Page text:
Summary: Every person must respond to God's offer of salvation and service through Jesus Christ. The choices are: reject or accept. To reject is to remain in bondage. To accept is to be set free!


Patriotism - love for and appreciation of country - became a part of me when I was seven years old. The year was 1941. World War II called forth that fighting spirit and undying devotion to country that had served as the bedrock upon which our forefathers founded “the land of the free and the home of the brave.”

Prior to 1941, the USA had survived several wars, and had come through the Great Depression, but now was faced with threats of annihilation from the insane tyrant named Hitler and the imperialist emperor named Hirohito. Once again, our country had to rise to the occasion – and did!

There was not a whole lot a kid my age - seven when it began and eleven when it ended - could do, except respond to the challenge from President Franklin Delano Roosevelt, when he asked the American people to plant Victory gardens. At school and at home, I did my little bit of hoeing and planting and watering the rows of a garden that formed a V-shape.

This same president – having led our country out of the Depression into a new era of prosperity, then into the fight to keep America free - in a speech before Congress, presented “four cornerstones of a great nation” in terms of Four Freedoms.

FDR proposed four essential human freedoms that should be enjoyed by people “everywhere in the world.” The Four Freedoms were these:

Freedom of speech - everywhere in the world . . . Freedom of worship - everywhere in the world . . . Freedom from want - everywhere in the world . . . Freedom from fear – everywhere in the world.

FDR made the point, after his four freedoms speech, that his was “not a vision of some distant achievement, but rather a definite basis for a kind of world attainable in our own time and generation.”

Millenniums prior to FDR, the apostle Paul trumpeted his vision of freedom - freedom that can be, and should be, fulfilled in the Christian life:

“Christ has set us free to live a life of freedom. So, stand firm! Never let anyone put a harness of enslavement on you.” (Adaptation of Galatians 5:1)

Paul goes on to declare, “I am emphatic about this!” Why could Paul be so dogmatic about his vision of freedom for the Christian? He could do so primarily because:

Paul - “persecutor of Christians turned preacher of the gospel” - had personally experienced the freedom of which he spoke in his own life after surrendering his life to Jesus Christ as Savior and Lord. Paul’s testimony about his new life in Christ was stated in this conclusion:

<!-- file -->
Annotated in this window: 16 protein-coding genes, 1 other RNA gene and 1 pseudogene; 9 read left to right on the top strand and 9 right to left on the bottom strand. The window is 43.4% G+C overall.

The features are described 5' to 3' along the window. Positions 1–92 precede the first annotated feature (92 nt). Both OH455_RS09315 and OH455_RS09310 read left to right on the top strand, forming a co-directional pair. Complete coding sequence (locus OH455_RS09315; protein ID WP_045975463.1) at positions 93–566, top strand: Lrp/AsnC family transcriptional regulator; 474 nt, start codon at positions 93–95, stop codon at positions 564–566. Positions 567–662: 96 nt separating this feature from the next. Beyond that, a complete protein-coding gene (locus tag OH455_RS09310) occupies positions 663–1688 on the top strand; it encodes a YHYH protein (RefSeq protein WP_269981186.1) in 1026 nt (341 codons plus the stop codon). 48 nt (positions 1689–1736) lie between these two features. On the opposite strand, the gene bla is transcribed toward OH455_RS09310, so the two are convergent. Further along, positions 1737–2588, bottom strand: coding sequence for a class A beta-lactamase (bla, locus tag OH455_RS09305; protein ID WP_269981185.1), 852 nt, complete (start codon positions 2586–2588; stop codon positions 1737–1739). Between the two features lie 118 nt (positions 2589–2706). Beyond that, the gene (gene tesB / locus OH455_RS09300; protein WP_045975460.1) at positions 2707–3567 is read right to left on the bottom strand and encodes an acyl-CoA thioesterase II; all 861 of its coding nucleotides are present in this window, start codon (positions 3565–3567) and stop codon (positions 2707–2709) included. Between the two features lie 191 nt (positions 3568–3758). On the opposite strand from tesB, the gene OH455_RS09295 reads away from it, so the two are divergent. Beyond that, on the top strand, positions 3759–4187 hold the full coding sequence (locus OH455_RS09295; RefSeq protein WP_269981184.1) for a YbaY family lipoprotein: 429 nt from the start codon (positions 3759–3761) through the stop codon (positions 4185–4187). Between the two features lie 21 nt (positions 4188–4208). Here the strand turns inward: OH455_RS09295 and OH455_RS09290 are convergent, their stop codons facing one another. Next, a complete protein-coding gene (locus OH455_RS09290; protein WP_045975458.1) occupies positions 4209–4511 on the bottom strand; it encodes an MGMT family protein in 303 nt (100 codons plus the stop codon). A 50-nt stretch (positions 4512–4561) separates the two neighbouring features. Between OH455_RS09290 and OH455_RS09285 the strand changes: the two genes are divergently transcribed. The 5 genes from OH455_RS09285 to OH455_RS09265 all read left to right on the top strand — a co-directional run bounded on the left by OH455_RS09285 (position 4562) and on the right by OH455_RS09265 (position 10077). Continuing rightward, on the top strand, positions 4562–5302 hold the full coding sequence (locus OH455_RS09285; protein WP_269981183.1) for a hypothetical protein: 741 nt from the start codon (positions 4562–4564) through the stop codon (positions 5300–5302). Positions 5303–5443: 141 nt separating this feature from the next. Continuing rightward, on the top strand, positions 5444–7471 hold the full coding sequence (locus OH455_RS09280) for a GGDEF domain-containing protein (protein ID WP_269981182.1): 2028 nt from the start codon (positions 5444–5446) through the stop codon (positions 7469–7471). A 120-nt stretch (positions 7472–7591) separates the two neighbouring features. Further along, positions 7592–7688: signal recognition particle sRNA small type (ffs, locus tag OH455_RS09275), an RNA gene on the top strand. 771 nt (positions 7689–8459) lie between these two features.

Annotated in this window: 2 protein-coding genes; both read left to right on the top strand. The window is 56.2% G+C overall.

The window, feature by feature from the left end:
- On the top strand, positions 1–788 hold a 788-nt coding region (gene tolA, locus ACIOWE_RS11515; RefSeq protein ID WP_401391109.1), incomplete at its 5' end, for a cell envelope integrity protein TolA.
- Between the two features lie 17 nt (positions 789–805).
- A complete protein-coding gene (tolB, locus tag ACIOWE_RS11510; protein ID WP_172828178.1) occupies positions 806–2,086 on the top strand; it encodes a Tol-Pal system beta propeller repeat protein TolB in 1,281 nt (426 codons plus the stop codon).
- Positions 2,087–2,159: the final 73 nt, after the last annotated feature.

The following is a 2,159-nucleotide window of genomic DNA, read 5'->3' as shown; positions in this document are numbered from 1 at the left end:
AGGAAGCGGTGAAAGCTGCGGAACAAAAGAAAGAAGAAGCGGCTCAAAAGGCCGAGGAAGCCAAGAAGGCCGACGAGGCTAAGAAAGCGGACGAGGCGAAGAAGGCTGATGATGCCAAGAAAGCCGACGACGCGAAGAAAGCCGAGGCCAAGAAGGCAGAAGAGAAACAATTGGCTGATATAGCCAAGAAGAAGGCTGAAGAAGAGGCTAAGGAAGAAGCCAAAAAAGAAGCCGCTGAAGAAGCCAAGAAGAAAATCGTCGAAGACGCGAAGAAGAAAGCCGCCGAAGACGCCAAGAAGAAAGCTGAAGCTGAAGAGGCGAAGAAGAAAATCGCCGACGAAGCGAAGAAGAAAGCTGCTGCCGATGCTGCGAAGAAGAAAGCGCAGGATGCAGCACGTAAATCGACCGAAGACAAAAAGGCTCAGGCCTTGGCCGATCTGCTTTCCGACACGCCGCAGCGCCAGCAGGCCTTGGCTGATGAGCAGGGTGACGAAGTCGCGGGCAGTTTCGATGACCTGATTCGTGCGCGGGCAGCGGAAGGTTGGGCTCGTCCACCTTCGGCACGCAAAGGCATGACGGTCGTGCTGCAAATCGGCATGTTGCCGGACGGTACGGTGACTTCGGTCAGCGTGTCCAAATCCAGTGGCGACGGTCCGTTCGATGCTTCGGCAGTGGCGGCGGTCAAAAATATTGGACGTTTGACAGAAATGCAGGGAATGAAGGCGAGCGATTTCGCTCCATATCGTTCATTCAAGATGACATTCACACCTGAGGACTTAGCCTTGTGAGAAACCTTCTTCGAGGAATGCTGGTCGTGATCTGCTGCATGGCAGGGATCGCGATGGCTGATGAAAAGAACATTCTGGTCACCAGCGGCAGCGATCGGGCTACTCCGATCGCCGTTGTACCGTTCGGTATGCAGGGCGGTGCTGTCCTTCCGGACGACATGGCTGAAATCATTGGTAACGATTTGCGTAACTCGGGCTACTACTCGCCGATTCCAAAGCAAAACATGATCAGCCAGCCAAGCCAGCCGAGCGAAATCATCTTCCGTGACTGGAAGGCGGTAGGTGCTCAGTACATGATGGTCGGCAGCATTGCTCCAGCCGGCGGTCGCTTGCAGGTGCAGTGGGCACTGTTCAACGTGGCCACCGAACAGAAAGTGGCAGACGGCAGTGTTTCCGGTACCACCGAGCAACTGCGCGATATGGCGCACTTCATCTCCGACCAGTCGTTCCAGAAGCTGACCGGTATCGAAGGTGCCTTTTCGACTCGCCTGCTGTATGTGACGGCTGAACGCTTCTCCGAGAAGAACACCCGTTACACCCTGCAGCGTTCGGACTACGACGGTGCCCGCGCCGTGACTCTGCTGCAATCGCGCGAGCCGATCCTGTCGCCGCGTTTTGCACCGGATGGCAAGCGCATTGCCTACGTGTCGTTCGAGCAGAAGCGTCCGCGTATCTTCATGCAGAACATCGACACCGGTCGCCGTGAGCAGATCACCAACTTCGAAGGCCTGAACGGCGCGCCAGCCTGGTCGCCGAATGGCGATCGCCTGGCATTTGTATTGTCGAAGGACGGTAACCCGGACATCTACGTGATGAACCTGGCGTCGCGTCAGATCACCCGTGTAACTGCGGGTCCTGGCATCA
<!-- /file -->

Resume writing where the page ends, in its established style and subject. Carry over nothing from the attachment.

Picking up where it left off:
“There is therefore now no condemnation for those who are in Christ Jesus, because through Christ Jesus the law of the Spirit of life set me free from the law of sin and death.” (Romans 8:1-2)

In stating his conclusion concerning freedom in Christ, perhaps Paul recalled the teaching of Jesus who was quoted by John as having said, “I tell you the truth, everyone who sins is a slave to sin. Now a slave has no permanent place in the family, but a son belongs to it forever. So if the Son (of God) sets you free, you will be free indeed.” (John 8:34-36)

Thus, this theme of freedom in Christ was keynoted by the One who sets us free – Christ Jesus – and experienced by the one who proclaimed that this Good News was for people everywhere in the world!

In Christ, there is no east or west, north or south, “for God so loved the WORLD that He gave.”

Everywhere in the world, people of every race, climate, geographical location, color of skin, political persuasion, cultural difference, family tie, national identity or any other label anyone wants to affix to people who are different, have, or should be afforded, the chance to become a Christian and, thereby, set free!

It was so that others – everywhere in the world – might come to know Him who to know is life eternal, and be set free, that: The Bible was written . . . Jesus came . . . Jesus died on the Cross . . . Jesus was raised from the dead . . . Jesus enlisted the twelve apostles . . . Jesus established His Church . . . Jesus commissioned His Church to go make disciples . . .

His followers were willing to suffer for the sake of the gospel . . . His Word has been preached throughout the centuries . . . Christianity continues to survive despite attempts from without and within to diminish its message and its messengers . . .

Each of us connected to Christ and His Church have been constantly reminded, by the Word of God and the Spirit of Christ who dwells within, that we shall be His witnesses unto the uttermost parts of the earth.

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